Koranga hungry for more
Published 8:56 am Tuesday, November 1, 2022
Troy Trojans basketball star Felmas Koranga is one of the top returning seniors in the country and despite all she’s achieved, the Kenyan native is hungry for much more.
Coming into the 2022-2023 season, Koranga earned preseason All-Sun Belt honors and was also voted the leagues Preseason Player of the Year. She’s already earned All-Sun Belt honors twice at Troy, along with the 2020-2021 Sun Belt Newcomer of the Year Award.
Before coming to Troy, Koranga was a JUCO All-American and the WBCA JUCO Player of the Year at Tyler Junior College in Texas. After her stellar JUCO career, Koranga became the first Kenyan-born women’s basketball player to sign a Division I scholarship when she came to Troy. Despite all of the accolades, the always-humble Koranga gives the credit to her coaches and teammates.
“Those are the things I don’t really think about, so when they happen it surprises me and it definitely amps me up,” Koranga said with a smile. “They remind me what I’m surrounded by, with great teammates and great coaches. Obviously, without them you cannot get any individual accolades because it’s a team sport.”
Koranga is also a member of the Kenyan National Team and helped Kenya win the 2021 FIBA AfroBasket Zone 5 Championship in 2021. While Koranga loves that she’s able to represent both her home country and her university, she wants to represent much more.
“It’s not only about representing Kenya but representing the bigger community. Representing Troy University as a brand ambassador, representing the JUCO that I came from and representing anyone that thinks they can’t do something or something seems impossible to them,” she said. “When they look at me they, and where I come from, they can remember that they can do it. You can do anything.”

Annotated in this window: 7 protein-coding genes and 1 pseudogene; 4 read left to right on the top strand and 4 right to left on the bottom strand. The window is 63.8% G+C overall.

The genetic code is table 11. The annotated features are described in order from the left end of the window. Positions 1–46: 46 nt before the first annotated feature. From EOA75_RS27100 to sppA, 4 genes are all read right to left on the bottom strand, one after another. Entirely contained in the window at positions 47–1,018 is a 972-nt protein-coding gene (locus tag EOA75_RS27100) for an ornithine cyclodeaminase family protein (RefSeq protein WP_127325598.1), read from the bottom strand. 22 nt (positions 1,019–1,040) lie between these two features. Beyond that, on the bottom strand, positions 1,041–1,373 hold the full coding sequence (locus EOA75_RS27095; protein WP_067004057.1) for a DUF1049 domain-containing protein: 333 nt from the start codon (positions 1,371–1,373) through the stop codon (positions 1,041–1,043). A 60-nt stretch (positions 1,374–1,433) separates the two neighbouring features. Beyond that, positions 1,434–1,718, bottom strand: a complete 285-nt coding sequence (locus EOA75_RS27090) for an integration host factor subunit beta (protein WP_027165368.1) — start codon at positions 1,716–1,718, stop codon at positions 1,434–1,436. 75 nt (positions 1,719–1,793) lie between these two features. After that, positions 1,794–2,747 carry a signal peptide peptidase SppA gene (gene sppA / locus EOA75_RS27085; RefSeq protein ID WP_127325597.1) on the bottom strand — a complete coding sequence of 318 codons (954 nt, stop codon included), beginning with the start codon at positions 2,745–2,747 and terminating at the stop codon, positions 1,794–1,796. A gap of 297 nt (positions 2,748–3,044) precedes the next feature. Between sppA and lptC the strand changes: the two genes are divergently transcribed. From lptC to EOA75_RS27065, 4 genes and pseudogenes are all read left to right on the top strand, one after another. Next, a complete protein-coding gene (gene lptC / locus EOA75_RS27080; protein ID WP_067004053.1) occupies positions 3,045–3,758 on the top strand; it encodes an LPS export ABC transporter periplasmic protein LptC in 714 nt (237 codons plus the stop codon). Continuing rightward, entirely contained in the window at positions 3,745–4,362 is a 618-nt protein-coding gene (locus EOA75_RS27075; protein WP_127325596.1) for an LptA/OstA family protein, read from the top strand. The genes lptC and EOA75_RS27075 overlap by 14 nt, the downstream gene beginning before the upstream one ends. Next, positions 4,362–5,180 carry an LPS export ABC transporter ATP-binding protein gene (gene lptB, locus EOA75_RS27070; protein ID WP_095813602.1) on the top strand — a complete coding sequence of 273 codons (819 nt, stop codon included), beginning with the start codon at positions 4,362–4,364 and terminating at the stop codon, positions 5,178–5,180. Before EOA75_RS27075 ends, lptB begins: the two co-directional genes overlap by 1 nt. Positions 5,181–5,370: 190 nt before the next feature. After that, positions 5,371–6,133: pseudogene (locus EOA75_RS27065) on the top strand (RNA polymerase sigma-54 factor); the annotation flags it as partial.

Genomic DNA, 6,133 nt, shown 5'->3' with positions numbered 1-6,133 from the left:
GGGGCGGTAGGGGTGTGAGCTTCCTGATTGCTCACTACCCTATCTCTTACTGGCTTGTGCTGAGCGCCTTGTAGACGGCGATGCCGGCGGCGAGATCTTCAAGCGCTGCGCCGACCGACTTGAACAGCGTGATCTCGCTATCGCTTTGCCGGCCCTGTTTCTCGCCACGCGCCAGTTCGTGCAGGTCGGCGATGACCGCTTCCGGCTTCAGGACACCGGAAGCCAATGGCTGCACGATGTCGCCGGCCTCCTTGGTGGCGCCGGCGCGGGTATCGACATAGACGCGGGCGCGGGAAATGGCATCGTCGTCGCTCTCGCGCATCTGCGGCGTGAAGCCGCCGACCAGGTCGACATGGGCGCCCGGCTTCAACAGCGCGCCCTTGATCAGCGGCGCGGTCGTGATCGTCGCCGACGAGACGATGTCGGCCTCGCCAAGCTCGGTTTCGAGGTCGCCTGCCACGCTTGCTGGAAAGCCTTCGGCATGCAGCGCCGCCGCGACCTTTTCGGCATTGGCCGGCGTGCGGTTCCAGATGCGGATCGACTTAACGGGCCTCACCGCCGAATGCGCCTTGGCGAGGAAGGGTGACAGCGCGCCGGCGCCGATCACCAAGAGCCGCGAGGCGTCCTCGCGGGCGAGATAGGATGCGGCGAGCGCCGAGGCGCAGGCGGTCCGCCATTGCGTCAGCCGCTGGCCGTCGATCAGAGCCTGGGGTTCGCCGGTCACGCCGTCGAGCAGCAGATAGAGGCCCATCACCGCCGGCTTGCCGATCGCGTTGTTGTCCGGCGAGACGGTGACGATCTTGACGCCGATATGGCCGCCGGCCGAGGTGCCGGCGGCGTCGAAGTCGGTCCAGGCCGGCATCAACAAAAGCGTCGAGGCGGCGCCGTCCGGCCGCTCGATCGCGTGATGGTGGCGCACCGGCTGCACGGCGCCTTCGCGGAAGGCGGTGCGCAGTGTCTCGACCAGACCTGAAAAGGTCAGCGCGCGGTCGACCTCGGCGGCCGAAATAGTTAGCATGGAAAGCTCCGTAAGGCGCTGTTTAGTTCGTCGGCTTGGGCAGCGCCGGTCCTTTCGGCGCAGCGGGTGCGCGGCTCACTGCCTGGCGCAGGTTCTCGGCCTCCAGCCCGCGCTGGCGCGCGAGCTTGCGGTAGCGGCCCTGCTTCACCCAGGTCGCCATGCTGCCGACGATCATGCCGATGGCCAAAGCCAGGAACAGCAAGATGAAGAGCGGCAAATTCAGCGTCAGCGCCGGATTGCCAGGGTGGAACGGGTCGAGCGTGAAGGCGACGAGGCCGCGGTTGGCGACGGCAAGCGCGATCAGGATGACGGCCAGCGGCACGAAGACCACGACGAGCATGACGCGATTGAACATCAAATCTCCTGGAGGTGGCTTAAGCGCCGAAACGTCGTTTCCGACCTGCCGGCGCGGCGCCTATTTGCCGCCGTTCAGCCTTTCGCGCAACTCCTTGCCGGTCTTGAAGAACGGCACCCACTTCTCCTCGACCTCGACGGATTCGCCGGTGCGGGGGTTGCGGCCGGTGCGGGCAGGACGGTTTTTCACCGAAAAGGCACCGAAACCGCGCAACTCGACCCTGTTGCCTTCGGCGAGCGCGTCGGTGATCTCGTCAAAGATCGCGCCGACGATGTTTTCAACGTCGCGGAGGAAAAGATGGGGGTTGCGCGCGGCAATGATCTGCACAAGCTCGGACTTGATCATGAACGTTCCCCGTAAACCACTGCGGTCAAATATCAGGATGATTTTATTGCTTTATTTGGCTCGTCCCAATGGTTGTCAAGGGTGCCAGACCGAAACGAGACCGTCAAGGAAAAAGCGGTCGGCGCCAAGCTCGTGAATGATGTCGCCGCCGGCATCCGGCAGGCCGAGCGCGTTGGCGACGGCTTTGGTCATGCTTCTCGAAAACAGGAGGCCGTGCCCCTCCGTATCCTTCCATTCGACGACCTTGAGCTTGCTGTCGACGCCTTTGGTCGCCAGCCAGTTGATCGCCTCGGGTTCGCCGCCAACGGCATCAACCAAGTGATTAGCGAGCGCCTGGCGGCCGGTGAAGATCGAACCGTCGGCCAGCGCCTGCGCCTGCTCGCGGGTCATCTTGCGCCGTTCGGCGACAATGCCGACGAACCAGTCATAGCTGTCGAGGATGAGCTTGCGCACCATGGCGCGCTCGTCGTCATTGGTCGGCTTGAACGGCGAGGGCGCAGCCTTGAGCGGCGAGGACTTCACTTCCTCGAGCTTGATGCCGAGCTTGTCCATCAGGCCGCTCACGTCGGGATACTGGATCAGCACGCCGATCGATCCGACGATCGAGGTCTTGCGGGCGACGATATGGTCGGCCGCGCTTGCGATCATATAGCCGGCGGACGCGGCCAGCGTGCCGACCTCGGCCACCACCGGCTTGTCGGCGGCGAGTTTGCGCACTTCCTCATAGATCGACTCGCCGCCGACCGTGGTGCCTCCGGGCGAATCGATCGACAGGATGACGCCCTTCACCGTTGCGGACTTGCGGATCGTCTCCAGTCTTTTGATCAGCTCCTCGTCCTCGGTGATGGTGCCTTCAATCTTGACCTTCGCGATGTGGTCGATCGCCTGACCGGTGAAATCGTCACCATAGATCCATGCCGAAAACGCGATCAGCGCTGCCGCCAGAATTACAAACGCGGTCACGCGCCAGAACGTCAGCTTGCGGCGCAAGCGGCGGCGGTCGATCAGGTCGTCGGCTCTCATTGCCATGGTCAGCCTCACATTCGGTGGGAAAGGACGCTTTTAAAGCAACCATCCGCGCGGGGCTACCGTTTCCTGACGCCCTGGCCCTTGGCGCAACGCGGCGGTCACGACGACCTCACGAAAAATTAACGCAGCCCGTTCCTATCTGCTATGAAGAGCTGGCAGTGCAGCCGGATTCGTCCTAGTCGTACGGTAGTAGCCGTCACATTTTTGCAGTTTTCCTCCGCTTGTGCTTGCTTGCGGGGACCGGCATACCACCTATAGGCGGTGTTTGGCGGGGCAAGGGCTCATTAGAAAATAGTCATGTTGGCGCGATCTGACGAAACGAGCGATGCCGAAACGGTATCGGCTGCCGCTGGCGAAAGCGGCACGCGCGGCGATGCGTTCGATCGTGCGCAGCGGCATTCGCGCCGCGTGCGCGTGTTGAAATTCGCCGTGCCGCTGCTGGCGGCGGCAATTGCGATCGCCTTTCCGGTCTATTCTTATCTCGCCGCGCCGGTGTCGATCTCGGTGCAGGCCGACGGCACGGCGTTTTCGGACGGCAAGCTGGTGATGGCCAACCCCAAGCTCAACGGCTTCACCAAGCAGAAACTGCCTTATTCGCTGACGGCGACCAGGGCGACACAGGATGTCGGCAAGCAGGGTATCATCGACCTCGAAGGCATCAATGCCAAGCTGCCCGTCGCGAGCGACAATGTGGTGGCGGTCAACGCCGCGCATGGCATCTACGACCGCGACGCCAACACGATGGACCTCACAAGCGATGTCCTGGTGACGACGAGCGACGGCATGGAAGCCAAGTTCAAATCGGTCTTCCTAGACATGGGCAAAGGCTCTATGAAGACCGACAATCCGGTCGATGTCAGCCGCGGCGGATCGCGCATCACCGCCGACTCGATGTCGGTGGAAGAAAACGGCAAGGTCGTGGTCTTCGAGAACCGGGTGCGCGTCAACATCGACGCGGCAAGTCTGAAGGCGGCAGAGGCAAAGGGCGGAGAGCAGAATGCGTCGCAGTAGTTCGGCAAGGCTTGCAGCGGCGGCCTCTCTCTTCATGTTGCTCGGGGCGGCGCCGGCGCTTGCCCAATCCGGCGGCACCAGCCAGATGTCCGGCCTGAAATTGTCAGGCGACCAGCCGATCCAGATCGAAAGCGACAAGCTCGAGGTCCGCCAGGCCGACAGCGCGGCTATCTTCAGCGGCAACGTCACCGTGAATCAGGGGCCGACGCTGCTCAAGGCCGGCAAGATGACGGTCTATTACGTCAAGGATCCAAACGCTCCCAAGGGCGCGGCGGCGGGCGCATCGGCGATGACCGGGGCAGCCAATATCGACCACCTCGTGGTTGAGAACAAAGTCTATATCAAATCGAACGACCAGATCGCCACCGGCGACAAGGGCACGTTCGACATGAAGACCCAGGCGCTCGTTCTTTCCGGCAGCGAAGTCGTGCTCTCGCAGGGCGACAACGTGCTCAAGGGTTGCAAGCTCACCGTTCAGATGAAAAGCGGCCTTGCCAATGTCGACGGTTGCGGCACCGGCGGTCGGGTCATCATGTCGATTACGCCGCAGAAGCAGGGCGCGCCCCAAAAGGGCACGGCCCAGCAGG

Last season, the 6-foot-1-inch forward averaged 12.6 points, 10.7 rebounds, 1.2 blocks and 1.5 steals per game. Her 354 rebounds set the Troy Division I season record and she led the entire conference in rebounds. She also ranked in the Top 10 in the conference in points, blocks and field goal percentage
Despite all of her successes, Koranga believes she still has plenty left to prove. Troy coach Chanda Rigby pointed to Koranga’s maturity as being as impressive as her play on the court.
“She means a lot (to the team), not only because of how talented she is but also how mature she is,” Rigby emphasized. “She understands about taking care of her body, understands about sacrifice and she understands that it’s not going to happen if she puts ‘me’ first.
“Those things are so valuable to a basketball team. You would think it’s hard to get better than she’s already been but she says she’s taken those last two losses last year and she will be better because of that and I’m definitely ready for that.”
One of the things Koranga has emphasized on improving over the offseason has been her outside game.
“I know a lot of people know what I can do inside and they will try to stop that,” Koranga continued. “So, if I add the outside play it will really help my game.”
Koranga’s impact has not only been felt on the court but also in recruiting as Troy’s women’s basketball program is coming an international hotspot. A friend of Koranga from Kenya, Madina Okot, has been recruited to Troy and is expected to join the team next season. Additionally, Troy signed JUCO transfer Jamila “Zama” Nansikombi-Gunter, who originally hails from Kampala, Uganda, this season. Koranga and Nansikombi-Gunter played against each other as members of their respective national teams and Koranga had a big impact on Nansikombi-Gunter’s decision to come Troy from Moberly Community College.
“We talked and she said how she was treated well and everything was nice here and it all felt like home,” Nansikombi-Gunter said of speaking with Koranga about Troy. “That was very important to me being a million miles away from home. Finding family here and feeling at home is very important mentally.”
As preseason camp got underway in October, Koranga has been impressed with her new and returning teammates.
“It’s been great so far, everyone is pushing hard and is working out hard,” she said. “Everything is intentional. Everything we do is intentional, so it’s good to see everyone working so hard.”
All of the hard work is geared to a very simple yet lofty goal for Koranga and for the Trojans.
“I will say just one thing: win a championship,” Koranga flatly said of her goals in 2022-2023.
While Koranga’s sights are currently set solely on championship glory at Troy, she also has professional goals for the future.
“Of course, I think about going pro, it doesn’t matter whether it’s the WNBA or in Europe to me,” Koranga said when asked about playing professionally. “I’m just looking forward to being able have that experience, wherever I can, and it will be something I can brag about to my mother, my father and my brother.”
The Trojans start the season on Nov. 7 at Samford.